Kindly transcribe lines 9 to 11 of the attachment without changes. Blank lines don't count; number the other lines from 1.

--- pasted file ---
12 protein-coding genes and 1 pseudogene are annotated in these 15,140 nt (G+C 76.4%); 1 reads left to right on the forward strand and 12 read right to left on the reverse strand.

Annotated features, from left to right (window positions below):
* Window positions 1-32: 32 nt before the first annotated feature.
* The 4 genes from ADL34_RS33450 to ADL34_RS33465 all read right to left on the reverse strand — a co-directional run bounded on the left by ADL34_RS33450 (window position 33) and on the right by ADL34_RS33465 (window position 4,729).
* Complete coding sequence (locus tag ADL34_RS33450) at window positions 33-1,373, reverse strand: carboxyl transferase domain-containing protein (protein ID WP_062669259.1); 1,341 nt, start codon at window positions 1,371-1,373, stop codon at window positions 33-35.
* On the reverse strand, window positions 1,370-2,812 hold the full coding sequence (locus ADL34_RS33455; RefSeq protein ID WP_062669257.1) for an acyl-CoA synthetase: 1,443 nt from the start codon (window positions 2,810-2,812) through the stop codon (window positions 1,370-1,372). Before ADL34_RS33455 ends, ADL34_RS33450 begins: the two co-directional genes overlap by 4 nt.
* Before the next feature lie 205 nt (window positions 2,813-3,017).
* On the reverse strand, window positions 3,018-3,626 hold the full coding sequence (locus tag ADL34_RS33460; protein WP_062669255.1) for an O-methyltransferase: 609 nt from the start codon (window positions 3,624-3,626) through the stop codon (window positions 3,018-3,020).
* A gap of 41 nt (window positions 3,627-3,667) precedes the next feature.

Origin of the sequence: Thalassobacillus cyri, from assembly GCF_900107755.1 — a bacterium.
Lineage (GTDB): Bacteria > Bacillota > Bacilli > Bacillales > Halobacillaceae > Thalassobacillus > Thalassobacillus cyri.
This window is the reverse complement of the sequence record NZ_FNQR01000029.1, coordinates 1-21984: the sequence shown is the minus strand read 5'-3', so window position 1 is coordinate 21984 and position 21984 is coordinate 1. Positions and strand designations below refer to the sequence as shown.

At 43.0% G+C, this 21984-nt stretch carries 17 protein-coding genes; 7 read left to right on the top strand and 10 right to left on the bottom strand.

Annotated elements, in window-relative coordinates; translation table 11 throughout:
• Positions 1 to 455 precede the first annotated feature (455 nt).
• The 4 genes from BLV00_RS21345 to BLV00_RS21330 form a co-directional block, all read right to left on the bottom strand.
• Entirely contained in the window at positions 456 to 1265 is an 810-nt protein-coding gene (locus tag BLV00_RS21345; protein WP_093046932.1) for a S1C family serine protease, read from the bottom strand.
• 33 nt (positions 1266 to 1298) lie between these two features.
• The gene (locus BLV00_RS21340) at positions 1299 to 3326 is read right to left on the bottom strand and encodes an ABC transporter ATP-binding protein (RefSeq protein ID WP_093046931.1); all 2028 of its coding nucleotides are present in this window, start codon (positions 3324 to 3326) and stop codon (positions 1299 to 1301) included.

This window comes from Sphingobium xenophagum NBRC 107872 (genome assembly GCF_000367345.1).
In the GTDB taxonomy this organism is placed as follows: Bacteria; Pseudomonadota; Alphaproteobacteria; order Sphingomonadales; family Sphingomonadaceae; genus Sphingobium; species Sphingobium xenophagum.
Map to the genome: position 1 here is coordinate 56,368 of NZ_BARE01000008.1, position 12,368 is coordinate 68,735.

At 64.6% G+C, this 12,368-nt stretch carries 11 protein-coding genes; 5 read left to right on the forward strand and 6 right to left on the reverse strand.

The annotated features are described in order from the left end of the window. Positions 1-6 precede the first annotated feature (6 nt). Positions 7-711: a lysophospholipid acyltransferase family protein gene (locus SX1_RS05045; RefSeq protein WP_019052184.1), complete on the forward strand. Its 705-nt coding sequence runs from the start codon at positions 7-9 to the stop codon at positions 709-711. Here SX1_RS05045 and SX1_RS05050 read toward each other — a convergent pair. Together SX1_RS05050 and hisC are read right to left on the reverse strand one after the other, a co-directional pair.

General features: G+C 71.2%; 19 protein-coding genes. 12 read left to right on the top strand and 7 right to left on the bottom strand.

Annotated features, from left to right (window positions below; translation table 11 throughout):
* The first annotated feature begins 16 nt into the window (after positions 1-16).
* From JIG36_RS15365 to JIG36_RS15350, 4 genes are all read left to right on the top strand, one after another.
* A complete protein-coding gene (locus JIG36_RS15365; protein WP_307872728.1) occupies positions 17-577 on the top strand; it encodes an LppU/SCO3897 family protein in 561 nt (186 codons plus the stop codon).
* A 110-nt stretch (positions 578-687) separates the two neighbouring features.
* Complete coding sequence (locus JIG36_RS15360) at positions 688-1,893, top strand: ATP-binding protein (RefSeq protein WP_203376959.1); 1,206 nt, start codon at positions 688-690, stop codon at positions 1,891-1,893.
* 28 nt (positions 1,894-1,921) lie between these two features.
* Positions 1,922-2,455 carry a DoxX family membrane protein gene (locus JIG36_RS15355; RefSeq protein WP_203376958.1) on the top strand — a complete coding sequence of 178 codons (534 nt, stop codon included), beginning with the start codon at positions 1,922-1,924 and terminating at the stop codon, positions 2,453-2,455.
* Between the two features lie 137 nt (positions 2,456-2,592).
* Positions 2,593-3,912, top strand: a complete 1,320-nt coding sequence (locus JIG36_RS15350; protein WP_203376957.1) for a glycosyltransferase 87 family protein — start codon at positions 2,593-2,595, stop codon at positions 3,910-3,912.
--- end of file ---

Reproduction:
* A gap of 41 nt (window positions 3,627-3,667) precedes the next feature.

Origin of the sequence: Thalassobacillus cyri, from assembly GCF_900107755.1 — a bacterium.
Lineage (GTDB): Bacteria > Bacillota > Bacilli > Bacillales > Halobacillaceae > Thalassobacillus > Thalassobacillus cyri.